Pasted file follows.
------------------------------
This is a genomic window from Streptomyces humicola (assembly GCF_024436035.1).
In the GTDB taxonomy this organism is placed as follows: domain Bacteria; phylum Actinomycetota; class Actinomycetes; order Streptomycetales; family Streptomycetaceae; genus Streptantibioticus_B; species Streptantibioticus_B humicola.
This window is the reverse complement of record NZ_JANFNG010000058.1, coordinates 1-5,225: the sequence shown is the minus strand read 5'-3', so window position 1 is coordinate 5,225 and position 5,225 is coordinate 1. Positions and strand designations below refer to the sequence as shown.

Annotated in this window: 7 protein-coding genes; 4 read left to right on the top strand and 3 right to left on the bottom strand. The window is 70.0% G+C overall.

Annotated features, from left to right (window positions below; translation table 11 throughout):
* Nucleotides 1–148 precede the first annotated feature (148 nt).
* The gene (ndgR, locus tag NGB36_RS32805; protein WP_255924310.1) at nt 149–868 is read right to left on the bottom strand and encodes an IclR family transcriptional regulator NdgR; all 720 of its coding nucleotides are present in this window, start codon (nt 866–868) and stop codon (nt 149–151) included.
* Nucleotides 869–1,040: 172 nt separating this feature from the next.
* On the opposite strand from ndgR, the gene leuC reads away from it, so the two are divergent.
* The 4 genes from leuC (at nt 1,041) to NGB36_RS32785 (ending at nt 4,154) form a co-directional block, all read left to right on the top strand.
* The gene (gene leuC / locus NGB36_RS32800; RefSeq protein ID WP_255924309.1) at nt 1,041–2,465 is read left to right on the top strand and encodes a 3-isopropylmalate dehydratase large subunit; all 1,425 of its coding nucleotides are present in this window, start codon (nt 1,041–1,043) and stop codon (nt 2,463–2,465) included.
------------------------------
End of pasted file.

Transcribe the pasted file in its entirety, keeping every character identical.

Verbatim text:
This is a genomic window from Streptomyces humicola (assembly GCF_024436035.1).
In the GTDB taxonomy this organism is placed as follows: domain Bacteria; phylum Actinomycetota; class Actinomycetes; order Streptomycetales; family Streptomycetaceae; genus Streptantibioticus_B; species Streptantibioticus_B humicola.
This window is the reverse complement of record NZ_JANFNG010000058.1, coordinates 1-5,225: the sequence shown is the minus strand read 5'-3', so window position 1 is coordinate 5,225 and position 5,225 is coordinate 1. Positions and strand designations below refer to the sequence as shown.

Annotated in this window: 7 protein-coding genes; 4 read left to right on the top strand and 3 right to left on the bottom strand. The window is 70.0% G+C overall.

Annotated features, from left to right (window positions below; translation table 11 throughout):
* Nucleotides 1–148 precede the first annotated feature (148 nt).
* The gene (ndgR, locus tag NGB36_RS32805; protein WP_255924310.1) at nt 149–868 is read right to left on the bottom strand and encodes an IclR family transcriptional regulator NdgR; all 720 of its coding nucleotides are present in this window, start codon (nt 866–868) and stop codon (nt 149–151) included.
* Nucleotides 869–1,040: 172 nt separating this feature from the next.
* On the opposite strand from ndgR, the gene leuC reads away from it, so the two are divergent.
* The 4 genes from leuC (at nt 1,041) to NGB36_RS32785 (ending at nt 4,154) form a co-directional block, all read left to right on the top strand.
* The gene (gene leuC / locus NGB36_RS32800; RefSeq protein ID WP_255924309.1) at nt 1,041–2,465 is read left to right on the top strand and encodes a 3-isopropylmalate dehydratase large subunit; all 1,425 of its coding nucleotides are present in this window, start codon (nt 1,041–1,043) and stop codon (nt 2,463–2,465) included.